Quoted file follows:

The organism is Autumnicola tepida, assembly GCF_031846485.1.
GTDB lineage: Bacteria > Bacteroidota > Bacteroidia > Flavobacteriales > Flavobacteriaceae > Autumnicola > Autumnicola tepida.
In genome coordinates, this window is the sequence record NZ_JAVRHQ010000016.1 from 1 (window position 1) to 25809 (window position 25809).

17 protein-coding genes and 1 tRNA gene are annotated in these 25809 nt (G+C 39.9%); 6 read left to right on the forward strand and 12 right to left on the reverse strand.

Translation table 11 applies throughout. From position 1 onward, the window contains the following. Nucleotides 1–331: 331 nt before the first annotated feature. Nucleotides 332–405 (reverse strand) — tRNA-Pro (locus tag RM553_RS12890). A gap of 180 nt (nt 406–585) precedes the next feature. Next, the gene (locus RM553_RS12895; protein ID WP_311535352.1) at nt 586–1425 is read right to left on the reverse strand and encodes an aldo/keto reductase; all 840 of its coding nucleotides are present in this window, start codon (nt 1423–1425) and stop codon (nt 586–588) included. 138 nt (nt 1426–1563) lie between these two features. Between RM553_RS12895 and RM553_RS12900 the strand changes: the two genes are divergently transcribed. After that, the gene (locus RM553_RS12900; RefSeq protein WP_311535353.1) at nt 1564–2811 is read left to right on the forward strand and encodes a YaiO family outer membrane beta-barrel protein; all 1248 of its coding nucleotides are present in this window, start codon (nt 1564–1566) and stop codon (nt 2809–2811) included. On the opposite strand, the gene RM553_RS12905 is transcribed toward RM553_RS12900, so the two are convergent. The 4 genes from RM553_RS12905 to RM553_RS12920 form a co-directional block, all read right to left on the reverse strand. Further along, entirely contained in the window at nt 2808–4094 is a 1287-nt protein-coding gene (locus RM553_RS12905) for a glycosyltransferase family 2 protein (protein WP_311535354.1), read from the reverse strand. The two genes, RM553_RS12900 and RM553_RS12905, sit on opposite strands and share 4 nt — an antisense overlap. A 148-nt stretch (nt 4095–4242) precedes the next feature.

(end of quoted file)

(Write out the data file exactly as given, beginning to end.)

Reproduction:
The organism is Autumnicola tepida, assembly GCF_031846485.1.
GTDB lineage: Bacteria > Bacteroidota > Bacteroidia > Flavobacteriales > Flavobacteriaceae > Autumnicola > Autumnicola tepida.
In genome coordinates, this window is the sequence record NZ_JAVRHQ010000016.1 from 1 (window position 1) to 25809 (window position 25809).

17 protein-coding genes and 1 tRNA gene are annotated in these 25809 nt (G+C 39.9%); 6 read left to right on the forward strand and 12 right to left on the reverse strand.

Translation table 11 applies throughout. From position 1 onward, the window contains the following. Nucleotides 1–331: 331 nt before the first annotated feature. Nucleotides 332–405 (reverse strand) — tRNA-Pro (locus tag RM553_RS12890). A gap of 180 nt (nt 406–585) precedes the next feature. Next, the gene (locus RM553_RS12895; protein ID WP_311535352.1) at nt 586–1425 is read right to left on the reverse strand and encodes an aldo/keto reductase; all 840 of its coding nucleotides are present in this window, start codon (nt 1423–1425) and stop codon (nt 586–588) included. 138 nt (nt 1426–1563) lie between these two features. Between RM553_RS12895 and RM553_RS12900 the strand changes: the two genes are divergently transcribed. After that, the gene (locus RM553_RS12900; RefSeq protein WP_311535353.1) at nt 1564–2811 is read left to right on the forward strand and encodes a YaiO family outer membrane beta-barrel protein; all 1248 of its coding nucleotides are present in this window, start codon (nt 1564–1566) and stop codon (nt 2809–2811) included. On the opposite strand, the gene RM553_RS12905 is transcribed toward RM553_RS12900, so the two are convergent. The 4 genes from RM553_RS12905 to RM553_RS12920 form a co-directional block, all read right to left on the reverse strand. Further along, entirely contained in the window at nt 2808–4094 is a 1287-nt protein-coding gene (locus RM553_RS12905) for a glycosyltransferase family 2 protein (protein WP_311535354.1), read from the reverse strand. The two genes, RM553_RS12900 and RM553_RS12905, sit on opposite strands and share 4 nt — an antisense overlap. A 148-nt stretch (nt 4095–4242) precedes the next feature.